In his book The Fourth Dimension, C. H. Hinton argued for the existence of an undiscovered valid syllogism, IEO-4: that is, a syllogism with all of the following characteristics:
(1) The major premise was an I proposition.
(2) The minor premise was an E proposition.
(3) The conclusion was an O proposition.
(4) The syllogism was in the fourth figure.
Hinton argued for this on the basis of the fact that you could arrange the valid syllogisms in such a way that they exhibited a perfect symmetry except for one missing space, that represented by IEO-4. I will not go into his reasoning, which is rather complex, but he is right: if there were an IEO-4, this would increase the number of symmetries in the valid syllogisms. Hinton even gave an example of the form:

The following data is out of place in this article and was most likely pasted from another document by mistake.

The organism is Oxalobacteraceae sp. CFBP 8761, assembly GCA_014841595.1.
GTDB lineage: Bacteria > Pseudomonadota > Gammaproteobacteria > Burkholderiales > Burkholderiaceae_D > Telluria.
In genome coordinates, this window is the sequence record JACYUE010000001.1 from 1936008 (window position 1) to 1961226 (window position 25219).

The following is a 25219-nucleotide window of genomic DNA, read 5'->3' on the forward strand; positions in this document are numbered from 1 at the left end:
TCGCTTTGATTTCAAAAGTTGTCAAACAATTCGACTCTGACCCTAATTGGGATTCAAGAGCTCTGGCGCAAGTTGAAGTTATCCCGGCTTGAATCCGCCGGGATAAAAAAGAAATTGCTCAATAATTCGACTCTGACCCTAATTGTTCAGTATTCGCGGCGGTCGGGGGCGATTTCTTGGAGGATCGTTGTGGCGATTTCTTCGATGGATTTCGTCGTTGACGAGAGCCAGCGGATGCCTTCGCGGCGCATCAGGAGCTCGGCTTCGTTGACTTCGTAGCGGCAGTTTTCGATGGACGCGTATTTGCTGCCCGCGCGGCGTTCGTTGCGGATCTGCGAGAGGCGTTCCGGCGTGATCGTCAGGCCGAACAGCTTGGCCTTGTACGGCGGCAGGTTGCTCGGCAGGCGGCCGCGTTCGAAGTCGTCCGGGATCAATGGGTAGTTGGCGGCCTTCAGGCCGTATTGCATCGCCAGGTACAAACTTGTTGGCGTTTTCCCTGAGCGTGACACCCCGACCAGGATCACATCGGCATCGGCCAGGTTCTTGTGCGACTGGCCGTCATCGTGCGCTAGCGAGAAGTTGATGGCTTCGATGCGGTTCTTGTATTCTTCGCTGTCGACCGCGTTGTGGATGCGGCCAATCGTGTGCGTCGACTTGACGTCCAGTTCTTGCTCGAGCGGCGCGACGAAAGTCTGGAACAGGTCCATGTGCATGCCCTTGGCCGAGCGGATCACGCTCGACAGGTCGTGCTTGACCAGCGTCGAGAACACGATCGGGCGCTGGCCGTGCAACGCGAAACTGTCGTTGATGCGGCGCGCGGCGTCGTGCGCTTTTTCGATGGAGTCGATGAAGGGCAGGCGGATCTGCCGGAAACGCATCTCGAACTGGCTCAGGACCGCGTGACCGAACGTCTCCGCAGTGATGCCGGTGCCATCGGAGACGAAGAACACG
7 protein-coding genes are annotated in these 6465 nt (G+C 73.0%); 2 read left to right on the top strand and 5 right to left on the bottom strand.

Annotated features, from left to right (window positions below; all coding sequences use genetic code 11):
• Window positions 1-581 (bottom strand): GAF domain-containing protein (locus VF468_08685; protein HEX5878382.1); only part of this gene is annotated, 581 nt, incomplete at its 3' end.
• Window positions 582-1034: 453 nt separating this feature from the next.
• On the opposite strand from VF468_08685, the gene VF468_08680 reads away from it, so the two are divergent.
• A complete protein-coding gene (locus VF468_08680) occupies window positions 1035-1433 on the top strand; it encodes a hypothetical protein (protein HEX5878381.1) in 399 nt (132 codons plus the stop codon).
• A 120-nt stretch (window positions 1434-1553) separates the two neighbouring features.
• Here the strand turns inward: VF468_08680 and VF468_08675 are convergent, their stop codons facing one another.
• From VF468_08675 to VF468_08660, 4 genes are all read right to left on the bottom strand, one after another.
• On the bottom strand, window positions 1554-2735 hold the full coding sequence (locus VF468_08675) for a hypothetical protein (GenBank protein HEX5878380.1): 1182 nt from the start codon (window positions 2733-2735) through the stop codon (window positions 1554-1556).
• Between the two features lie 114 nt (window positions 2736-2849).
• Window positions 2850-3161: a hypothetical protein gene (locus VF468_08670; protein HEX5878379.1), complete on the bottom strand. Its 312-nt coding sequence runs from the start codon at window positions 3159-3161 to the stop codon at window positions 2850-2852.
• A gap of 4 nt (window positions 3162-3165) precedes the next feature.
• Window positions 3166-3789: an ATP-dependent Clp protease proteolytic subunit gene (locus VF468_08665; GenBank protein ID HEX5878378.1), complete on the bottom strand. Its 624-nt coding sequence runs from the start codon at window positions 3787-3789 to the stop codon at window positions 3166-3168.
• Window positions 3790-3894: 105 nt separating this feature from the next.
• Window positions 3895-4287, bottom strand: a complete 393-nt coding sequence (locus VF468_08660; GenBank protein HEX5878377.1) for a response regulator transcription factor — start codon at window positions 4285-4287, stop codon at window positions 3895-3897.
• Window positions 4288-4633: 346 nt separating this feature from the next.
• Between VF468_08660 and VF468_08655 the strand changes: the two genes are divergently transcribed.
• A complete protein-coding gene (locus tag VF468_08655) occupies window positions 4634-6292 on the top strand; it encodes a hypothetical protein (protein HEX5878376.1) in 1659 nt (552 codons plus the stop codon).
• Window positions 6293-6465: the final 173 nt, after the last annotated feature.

Some Americans (P) are of African stock (M).
No one of African stock (M) is Aryan (S).
Therefore Aryans (S) do not include all Americans (P).
Actually, Hinton gives this premise as "No Aryan is of African stock," but this would make the premises of the argument suitable for the second figure, not fourth. However, since E propositions convert, Hinton's premise is equivalent to the above premise, which gives the right premises for a fourth figure syllogism. So it seems we can take "Some P is M," add it to "No M is S," and get a valid conclusion in mood O.
This would make a beautiful test question for a logic class, because all of the following are true (and it is in fact fairly easy to show it):
(1) Hinton's example argument is a valid argument.
(2) Hinton is right that it adds an I premise to an E premise to get an O conclusion.
(3) Hinton's proposed valid mood is logically impossible.
So here's a logic challenge for you to puzzle over: show how Hinton went wrong by showing that (1), (2), and (3) are all correct.